This year, Sony entered E3 2015 prepared for battle, and it used the strongest asset any game company could ever have games that gamers want.

And in case Sony had any doubts as to what would land well, it went ahead and asked fans to vote with their wallets.

Shortly after announcing the long-awaited The Last Guardian and the always-requested Final Fantasy VII remake, Sony invited Shenmue director Yu Suzuki onto the stage to announce Shenmue 3 through, of all things a Kickstarter initiative.

People lost their minds. With a goal of $2 million, the gamers who weren’t crying right there in attendance at the L.A Convention Center funded the hell out of it in less than thirteen hours. The project broke Kickstarter records for raising so much so quickly and even broke Kickstarter.

Gamers have been eagerly waiting for Shenmue 3 since they finished 2001’s Shenmue 2 with mouths agape. That was fourteen years ago; any brat born when Shenmue 2 came out are now high school freshmen, a full generation away.

The hard-core fans never clung to hope. Sony needed to see that dedication in action. The company has a market cap of $34.2 billion. They could fund, however irresponsibly, Shenmue 3 more than 17,000 times over. It just asked fans to remove any doubt that the game would be a gamble. If there had been a question before, it has been obliterated.

For the foreseeable future, Shenmue 3 will also be exclusive for the PlayStation 4 and PC. The last Shenmue games were on the Sega Dreamcast and original Xbox, so Sony’s statement that Shenmue was a game “PlayStation fans have been waiting for” live on the E3 stage is suspect. Did Sony buy the Shenmue IP?

They didn’t, according to its Kickstarter FAQ. Sega is allowing Suzuki and his team “the license,” but it’s not like Sega is anywhere near making their own consoles again anytime soon. With no signs for the game making its way to the Wii U or Xbox One, it’s safe to think of Shenmue as wholly a part of Team PlayStation.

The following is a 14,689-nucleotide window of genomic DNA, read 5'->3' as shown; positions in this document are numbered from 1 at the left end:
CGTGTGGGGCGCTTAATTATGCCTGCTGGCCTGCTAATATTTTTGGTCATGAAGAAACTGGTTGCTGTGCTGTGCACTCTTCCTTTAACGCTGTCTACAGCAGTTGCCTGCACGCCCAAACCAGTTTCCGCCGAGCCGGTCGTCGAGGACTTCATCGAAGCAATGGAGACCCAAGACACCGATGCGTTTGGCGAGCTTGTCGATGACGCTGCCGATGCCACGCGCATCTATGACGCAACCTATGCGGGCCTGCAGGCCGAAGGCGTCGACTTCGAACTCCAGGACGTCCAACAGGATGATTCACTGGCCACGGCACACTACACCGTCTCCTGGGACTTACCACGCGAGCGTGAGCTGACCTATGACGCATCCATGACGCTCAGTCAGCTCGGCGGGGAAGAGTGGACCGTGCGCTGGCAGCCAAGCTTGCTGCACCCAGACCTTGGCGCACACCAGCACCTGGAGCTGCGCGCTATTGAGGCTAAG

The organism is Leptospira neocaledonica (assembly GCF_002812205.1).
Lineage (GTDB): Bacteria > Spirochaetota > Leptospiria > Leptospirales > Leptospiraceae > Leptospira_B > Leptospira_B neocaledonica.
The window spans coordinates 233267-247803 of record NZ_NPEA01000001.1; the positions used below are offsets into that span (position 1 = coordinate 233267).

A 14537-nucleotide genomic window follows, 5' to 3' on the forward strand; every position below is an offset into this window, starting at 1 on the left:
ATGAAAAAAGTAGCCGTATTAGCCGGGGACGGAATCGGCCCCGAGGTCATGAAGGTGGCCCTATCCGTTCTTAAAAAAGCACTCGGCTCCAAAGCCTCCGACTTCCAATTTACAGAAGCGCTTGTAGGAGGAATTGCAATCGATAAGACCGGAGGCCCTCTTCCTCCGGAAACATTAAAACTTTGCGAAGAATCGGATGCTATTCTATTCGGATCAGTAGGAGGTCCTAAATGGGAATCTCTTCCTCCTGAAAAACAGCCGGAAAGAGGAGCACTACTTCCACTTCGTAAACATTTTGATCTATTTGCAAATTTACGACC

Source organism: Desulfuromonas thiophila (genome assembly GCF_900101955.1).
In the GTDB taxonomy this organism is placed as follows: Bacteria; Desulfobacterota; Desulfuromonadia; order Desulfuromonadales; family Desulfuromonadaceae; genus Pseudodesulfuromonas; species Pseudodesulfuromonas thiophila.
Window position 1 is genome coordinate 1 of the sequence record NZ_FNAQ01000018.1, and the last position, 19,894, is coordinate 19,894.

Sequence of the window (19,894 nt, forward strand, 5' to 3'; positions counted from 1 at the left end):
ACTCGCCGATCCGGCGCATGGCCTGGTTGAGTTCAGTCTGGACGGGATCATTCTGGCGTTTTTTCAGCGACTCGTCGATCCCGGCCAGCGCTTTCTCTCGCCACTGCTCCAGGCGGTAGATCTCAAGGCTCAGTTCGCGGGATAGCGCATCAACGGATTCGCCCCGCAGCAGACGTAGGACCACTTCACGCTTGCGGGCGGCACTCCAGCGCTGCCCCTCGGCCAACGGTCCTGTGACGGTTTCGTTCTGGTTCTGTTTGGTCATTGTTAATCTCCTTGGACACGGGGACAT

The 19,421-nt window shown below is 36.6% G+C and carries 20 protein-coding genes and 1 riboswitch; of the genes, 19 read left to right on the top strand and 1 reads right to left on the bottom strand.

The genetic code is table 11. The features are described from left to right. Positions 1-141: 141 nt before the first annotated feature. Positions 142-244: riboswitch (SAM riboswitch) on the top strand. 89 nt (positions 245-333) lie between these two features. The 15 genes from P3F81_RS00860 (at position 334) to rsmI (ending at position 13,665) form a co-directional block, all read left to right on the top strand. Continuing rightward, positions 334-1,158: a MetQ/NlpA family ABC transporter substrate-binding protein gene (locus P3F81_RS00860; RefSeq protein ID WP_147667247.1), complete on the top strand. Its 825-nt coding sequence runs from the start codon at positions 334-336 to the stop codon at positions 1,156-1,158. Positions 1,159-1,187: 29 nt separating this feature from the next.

Sony’s strategy for PlayStation 4 is simply games, a focus that their E3 show made clear. Games is how they’ll win — not just E3, a glorified press show, but to win Christmas. Birthdays. Black Friday. If there’s smoke there’s fire, so why not douse a burned-out property and bring it back to life?

It’s a great plan, but the challenge has to be Shenmue itself, ever a curious property. Beloved it may be, it didn’t sell well all those years ago, precisely why a third installment was so difficult to produce in the first place. Talking about Shenmue to unfamiliar parties doesn’t inspire much imagination: You play a young Japanese man, Ryo, who’s no soldier or warrior, just a kid in over his head as he seeks revenge for his father’s murder. Sounds … fun?

Still, it won a dedicated following. Getting ranked in countless “Best Game of All Time” lists might be nice, but is it profitable? As of this writing, the Kickstarter goal has raised $2.6 million. Signs point to yes.

Microsoft may have won E3 by dazzling with promises of the future. They showed off VR gaming in a mystifying demonstration, and they’ve given Xbox 360 backwards compatibility, something fans have craved.

But Sony remained committed to gaming. Their VR initiative, Project Morpheus, was talked about but quickly swept aside because they had the Final Fantasy VII remake to announce. They’ve given what fans have been long been clawing at the gates for. Maybe that’s all video game consoles just need: just games.